Physician-Industry Collaboration: How to Maintain Compliance

Throughout the medical device industry, physicians are used to teach and train fellow physicians and company sales reps on new products and surgical procedures. But with increased scrutiny on physician-industry interactions and the advent of Sunshine Act reporting, the industry faces a potential compliance minefield with this collaboration. While every company wants to find known, peer-respected faculty, a company’s faculty selection must not be related to volume of business. So how do we compliantly identify and select a physician who is credible and qualified to teach for a device company?

1. Involve the Sales Force, But Only to a Point

One of the inherit difficulties in maintaining compliance lies with the sales force. Field reps typically know physicians best. They call on doctors daily and know who is deemed a key opinion leader. Reps also see the physician using the device and can assess who excels at its use. But—there is an inherit conflict: The sales force has an incentive to get their physician involved with a company. At its worst, this can represent a quid pro quo situation that violates accepted corporate compliance rules.

Marketing and medical education professionals still need to use the info sales provides; let them be the eyes and ears to fill the potential faculty funnel. They can recommend a physician and provide introduction to a corporate representative. But at this point, to minimize conflict of interest and create a compliant physician-industry collaboration environment, sales must—crucially—have no further involvement in faculty evaluation.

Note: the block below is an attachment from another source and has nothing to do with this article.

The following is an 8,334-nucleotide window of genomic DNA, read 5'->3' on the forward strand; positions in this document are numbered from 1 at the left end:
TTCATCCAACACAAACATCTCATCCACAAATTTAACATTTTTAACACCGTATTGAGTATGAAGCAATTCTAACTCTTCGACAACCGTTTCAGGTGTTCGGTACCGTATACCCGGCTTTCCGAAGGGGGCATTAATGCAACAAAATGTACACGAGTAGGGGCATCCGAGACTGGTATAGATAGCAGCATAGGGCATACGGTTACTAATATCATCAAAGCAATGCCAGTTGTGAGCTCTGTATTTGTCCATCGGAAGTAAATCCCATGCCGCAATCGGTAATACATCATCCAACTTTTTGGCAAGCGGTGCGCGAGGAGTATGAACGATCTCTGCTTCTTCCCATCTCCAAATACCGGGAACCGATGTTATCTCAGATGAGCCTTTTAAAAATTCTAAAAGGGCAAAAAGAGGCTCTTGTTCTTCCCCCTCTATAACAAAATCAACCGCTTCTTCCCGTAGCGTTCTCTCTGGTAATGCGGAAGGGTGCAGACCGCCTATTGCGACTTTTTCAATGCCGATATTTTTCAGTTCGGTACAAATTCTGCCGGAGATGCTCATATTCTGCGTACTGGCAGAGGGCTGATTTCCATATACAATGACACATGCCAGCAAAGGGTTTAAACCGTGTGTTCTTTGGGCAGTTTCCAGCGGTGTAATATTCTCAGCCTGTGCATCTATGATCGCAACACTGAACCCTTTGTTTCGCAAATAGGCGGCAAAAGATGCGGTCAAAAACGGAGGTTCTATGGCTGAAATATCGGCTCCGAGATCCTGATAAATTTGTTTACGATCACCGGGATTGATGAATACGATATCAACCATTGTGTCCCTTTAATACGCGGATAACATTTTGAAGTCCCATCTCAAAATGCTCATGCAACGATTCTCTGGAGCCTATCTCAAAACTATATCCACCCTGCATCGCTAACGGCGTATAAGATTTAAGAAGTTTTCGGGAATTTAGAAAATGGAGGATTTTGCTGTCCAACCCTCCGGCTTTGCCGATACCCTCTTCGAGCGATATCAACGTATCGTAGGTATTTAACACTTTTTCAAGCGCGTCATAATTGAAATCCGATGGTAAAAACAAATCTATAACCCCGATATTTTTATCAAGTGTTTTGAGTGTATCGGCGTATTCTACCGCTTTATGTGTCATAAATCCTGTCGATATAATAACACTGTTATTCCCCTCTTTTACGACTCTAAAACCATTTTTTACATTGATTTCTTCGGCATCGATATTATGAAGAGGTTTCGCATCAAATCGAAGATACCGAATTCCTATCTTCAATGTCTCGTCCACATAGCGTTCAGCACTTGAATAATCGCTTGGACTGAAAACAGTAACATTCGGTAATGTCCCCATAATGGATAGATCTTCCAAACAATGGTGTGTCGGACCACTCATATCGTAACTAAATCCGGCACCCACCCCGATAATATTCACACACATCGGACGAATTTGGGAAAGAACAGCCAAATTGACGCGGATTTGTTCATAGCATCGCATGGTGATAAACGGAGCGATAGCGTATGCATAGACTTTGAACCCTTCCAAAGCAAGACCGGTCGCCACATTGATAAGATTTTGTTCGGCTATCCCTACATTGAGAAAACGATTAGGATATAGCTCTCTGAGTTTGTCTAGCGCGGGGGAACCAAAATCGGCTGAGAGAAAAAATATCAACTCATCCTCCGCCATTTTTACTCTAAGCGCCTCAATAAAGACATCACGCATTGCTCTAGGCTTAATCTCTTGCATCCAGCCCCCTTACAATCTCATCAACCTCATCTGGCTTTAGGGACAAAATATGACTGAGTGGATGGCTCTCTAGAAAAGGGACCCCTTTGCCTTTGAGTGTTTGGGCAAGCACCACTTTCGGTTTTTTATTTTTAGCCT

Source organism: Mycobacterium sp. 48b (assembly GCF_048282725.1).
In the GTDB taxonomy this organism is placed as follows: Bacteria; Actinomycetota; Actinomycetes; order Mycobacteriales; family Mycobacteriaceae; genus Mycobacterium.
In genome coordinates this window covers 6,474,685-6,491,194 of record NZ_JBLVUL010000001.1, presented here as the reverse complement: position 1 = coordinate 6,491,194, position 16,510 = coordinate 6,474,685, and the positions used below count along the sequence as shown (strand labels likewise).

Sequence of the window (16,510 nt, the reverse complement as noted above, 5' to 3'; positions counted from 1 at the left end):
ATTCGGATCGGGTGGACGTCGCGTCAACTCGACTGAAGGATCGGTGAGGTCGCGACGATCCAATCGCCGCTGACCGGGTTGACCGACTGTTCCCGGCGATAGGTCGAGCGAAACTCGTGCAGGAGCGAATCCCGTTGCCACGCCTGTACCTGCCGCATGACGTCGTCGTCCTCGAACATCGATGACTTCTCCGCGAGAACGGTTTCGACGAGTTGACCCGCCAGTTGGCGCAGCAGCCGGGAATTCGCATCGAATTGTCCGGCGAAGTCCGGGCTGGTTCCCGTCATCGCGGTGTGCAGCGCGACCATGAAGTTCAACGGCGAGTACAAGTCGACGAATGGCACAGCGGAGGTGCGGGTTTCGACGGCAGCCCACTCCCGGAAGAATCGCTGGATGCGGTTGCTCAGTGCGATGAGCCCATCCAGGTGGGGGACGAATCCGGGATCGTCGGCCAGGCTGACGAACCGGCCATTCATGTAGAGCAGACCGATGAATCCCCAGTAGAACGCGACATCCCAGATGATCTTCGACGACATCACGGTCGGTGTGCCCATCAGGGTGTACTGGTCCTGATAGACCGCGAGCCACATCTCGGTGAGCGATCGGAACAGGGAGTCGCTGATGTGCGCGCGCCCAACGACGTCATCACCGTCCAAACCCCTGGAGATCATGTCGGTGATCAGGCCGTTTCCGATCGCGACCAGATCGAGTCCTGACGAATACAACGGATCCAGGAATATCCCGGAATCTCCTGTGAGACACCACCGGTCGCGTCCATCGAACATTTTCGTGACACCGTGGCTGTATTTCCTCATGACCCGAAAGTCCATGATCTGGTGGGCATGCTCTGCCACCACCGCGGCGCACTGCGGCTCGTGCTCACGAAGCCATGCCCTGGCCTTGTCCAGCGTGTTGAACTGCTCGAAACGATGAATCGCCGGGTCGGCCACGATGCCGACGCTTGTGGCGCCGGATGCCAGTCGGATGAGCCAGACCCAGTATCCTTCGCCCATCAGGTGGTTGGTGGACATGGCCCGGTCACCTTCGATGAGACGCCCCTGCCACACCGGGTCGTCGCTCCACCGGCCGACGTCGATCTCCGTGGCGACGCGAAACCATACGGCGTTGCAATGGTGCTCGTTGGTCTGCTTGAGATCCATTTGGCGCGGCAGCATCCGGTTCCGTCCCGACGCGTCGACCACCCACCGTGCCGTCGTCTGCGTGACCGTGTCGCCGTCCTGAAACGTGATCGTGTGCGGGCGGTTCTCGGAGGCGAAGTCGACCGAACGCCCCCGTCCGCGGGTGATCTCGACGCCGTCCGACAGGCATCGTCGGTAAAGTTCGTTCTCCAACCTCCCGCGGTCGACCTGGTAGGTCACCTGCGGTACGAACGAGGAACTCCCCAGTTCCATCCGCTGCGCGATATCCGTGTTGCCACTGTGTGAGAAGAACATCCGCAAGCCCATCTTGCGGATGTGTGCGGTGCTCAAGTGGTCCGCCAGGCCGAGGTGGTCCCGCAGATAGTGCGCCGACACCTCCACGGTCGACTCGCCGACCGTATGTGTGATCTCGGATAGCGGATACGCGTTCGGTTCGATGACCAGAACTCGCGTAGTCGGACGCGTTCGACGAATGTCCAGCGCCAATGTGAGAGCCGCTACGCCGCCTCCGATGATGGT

2. Use Objective Criteria

Once nominated for a possible faculty role, the physician needs to be assessed using a set of clear, objective criteria. Why? While a physician needs to have experience with a device or procedure, the decision to include them as faculty—and remain compliant and credible—cannot depend on volume of use. A framework of objective criteria based on qualifications and unrelated to sales volume is essential. Objective criteria can include: Years in practice, number of peer-reviewed journal publications, number of society meeting podium presentations, etc. This allows for comparisons on an apples-to-apples basis and eliminates sales volume considerations.

3. Use Non-sales Decision Makers

Review nominations with a group of non-sales decision makers—typically a compliance committee whose members come from legal, marketing, medical education, etc. They should assess a physician’s teaching qualifications using the objective criteria.

After a physician is added to the company’s approved faculty list, the job of ensuring compliance is still not done. Requests for using physician faculty must still meet reasonable guidelines. Develop a set of objective criteria and ask probing questions to determine which faculty member to use. Ask: Who is making the request?; What is the educational/clinical value of the request?; What qualifications must the requested faculty member meet?; and why is this specific physician being requested? The answers will allow the compliance committee to make an informed decision on faculty selection.

As med device innovation expands, companies will continue to benefit from using physicians to teach and train. Developing a robust corporate compliance program and employing a few simple steps to identify and select physician faculty will prove to be a win-win.

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